Park Service destroys cedar grove at popular Eastham site.
by Jonathan Mayo
One need look no further than the Park Service's Fort Hill pamphlet to learn about early deforestation on Cape Cod.
"Within three decades of settlement, the town was alarmed at the scarcity of wood. By 1850, the Eastham forests had become the Eastham plains. Only at Fort Hill was there any semblance of soil. Farming continued here until the 1940s. Now a forest creeps in. But the fields are still kept open, as a reminder of those yesterdays."
We are all accustomed to the vast fields near Fort Hill in Eastham. But a recent, bold move by the Park Service expanded this footprint, removing a
red cedar grove adjacent to the "sharpening stone" The only apparent rationale is the one stated above, keeping with historical themes. A similar rationale was used years ago to justify the cutting of a cedar forest on Wing Island in Brewster.
A return to the salt-hay cutting landscape of yore was envisioned, holding hopes that a vast meadow would replace that forest.
Now, years later, we see a hillside inundated with briar and brush, requiring regular work, virtually impassable most of the year.
Though placards near the site still identify it as a "meadow", one might emerge bleeding if they were to endeavour a jaunt through this meadow. In my opinion, cedar groves are so much more stable, enjoyable and environmentally beneficial than open fields, if our only purpose is historical. We might instead emulate another era, when nature was left alone if it posed no threat.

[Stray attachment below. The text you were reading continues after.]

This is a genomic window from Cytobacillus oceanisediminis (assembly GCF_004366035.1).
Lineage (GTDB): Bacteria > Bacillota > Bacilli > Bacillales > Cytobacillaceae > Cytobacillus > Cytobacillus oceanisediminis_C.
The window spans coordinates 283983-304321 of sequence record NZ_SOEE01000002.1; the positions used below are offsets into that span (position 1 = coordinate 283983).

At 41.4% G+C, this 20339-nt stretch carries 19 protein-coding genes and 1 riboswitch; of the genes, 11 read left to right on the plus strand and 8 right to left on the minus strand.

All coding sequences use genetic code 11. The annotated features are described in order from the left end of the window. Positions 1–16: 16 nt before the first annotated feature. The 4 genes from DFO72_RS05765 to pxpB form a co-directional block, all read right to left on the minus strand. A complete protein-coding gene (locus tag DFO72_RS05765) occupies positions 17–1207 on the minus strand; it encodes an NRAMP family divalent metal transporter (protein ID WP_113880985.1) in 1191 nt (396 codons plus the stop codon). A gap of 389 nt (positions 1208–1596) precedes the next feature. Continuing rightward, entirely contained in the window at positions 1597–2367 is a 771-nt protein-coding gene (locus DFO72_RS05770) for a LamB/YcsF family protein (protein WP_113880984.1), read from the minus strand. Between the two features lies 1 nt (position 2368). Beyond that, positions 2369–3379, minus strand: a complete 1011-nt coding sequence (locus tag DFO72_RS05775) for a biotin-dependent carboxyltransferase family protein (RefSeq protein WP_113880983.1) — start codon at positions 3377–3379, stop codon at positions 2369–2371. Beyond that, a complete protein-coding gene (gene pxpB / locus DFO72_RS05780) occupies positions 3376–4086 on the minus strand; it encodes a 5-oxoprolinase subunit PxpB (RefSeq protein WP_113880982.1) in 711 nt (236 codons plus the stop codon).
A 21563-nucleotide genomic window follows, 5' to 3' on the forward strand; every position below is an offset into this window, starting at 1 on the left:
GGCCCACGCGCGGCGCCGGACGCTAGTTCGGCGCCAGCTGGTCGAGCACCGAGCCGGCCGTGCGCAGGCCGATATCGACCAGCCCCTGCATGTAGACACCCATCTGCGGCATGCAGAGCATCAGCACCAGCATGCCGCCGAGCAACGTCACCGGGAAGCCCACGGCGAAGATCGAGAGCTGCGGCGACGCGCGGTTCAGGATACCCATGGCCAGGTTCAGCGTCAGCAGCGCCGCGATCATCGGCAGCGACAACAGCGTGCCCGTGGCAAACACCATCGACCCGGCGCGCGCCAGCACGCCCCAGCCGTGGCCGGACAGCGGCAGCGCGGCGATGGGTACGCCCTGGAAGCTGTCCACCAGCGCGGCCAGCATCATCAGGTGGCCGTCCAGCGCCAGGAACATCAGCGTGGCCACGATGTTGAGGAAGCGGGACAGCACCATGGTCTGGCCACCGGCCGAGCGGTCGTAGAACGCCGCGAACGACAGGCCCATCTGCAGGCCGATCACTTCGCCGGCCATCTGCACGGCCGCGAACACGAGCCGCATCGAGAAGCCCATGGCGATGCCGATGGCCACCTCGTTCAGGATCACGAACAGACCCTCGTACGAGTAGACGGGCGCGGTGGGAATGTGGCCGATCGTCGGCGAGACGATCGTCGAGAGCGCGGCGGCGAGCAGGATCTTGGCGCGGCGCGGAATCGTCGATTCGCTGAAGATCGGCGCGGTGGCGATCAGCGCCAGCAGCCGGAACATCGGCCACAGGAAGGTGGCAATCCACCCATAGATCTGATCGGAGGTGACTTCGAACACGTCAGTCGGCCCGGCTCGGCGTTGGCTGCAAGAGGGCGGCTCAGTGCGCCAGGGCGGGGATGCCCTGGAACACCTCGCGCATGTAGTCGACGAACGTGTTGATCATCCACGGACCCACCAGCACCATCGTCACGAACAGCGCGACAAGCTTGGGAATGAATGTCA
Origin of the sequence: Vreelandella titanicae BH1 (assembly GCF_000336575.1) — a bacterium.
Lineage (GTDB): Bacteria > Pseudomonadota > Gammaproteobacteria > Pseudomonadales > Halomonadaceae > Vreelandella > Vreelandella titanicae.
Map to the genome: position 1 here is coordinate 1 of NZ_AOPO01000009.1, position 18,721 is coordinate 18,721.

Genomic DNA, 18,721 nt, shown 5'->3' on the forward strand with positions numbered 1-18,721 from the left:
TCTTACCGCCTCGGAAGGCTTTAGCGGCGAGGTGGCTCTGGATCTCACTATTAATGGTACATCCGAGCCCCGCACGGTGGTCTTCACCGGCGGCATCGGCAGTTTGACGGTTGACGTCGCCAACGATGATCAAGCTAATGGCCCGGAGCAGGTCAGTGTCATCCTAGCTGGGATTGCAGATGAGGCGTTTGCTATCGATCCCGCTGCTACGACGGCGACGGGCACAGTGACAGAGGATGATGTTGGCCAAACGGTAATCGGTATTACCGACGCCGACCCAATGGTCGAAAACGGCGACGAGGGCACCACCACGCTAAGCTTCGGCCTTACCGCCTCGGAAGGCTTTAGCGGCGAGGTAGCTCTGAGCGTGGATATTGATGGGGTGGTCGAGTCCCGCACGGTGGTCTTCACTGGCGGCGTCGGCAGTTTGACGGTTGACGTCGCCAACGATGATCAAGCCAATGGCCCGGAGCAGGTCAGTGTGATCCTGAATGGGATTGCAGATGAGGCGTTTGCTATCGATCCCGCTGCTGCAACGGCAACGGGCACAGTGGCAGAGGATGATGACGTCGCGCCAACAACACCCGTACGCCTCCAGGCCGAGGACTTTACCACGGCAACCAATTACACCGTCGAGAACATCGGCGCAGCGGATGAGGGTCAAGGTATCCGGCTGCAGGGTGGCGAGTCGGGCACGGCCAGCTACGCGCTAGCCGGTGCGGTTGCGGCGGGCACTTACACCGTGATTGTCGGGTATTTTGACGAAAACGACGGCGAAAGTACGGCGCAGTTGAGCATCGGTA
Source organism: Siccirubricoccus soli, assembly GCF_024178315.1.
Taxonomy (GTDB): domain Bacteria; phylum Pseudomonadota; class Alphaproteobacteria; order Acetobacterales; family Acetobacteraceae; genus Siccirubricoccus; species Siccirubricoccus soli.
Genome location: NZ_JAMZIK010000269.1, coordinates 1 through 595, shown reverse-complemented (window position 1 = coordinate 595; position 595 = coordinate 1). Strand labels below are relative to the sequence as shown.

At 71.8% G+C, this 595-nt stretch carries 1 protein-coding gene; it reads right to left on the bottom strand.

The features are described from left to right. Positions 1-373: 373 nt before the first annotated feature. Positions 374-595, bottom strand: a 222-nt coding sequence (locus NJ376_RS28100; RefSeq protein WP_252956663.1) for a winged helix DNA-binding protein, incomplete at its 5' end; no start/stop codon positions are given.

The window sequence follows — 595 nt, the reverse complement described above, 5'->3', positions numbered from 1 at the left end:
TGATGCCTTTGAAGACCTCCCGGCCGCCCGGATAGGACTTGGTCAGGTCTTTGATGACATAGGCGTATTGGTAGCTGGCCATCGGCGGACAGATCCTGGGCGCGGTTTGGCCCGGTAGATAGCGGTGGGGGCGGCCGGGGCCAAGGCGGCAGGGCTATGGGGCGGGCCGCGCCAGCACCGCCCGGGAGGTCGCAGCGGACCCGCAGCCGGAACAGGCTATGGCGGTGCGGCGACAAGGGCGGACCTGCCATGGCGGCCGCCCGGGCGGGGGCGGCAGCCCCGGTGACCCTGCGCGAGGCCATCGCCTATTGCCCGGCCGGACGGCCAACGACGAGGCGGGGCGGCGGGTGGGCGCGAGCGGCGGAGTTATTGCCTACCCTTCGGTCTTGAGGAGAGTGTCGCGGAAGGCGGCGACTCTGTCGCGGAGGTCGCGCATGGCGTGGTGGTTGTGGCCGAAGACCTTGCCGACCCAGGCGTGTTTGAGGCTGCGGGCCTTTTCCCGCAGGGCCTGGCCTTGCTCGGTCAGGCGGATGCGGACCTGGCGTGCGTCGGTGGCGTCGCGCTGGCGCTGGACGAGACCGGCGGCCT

I'd like to share some some other photos from yesterday's outer-Cape Jaunt.
This mariner was enjoying the waters off Fort Hill.
The Penniman House from a different angle. I was never aware of the roof detail.
Edit_ Wow! My aunt just told me I am related to Captain Penniman! Never knew that!
Penniman begat Elvira Penniman, who begat Muriel Colby. She begat Walter L. Mayo, my great grandfather. Captain Penniman is my great, great, great, great grandfather. :)
A jogger skirts the open sea at Marconi Beach.
Classic Cape Cod landscape at Marconi.
From the Wellfleet white cedar swamp.
A gorgeous bird hides among the lichen and new growth.
From Race Point, Provincetown
a shot from the Amphitheater
what a day to fly!
Thanks for visiting my blog!